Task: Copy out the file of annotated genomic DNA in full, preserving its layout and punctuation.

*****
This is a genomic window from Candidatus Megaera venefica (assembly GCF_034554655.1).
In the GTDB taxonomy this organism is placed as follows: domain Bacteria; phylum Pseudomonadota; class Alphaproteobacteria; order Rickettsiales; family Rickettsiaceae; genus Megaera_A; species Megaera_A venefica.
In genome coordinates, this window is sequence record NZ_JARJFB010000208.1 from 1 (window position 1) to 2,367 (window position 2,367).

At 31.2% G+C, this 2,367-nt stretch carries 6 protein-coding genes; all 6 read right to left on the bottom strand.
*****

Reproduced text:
This is a genomic window from Candidatus Megaera venefica (assembly GCF_034554655.1).
In the GTDB taxonomy this organism is placed as follows: domain Bacteria; phylum Pseudomonadota; class Alphaproteobacteria; order Rickettsiales; family Rickettsiaceae; genus Megaera_A; species Megaera_A venefica.
In genome coordinates, this window is sequence record NZ_JARJFB010000208.1 from 1 (window position 1) to 2,367 (window position 2,367).

At 31.2% G+C, this 2,367-nt stretch carries 6 protein-coding genes; all 6 read right to left on the bottom strand.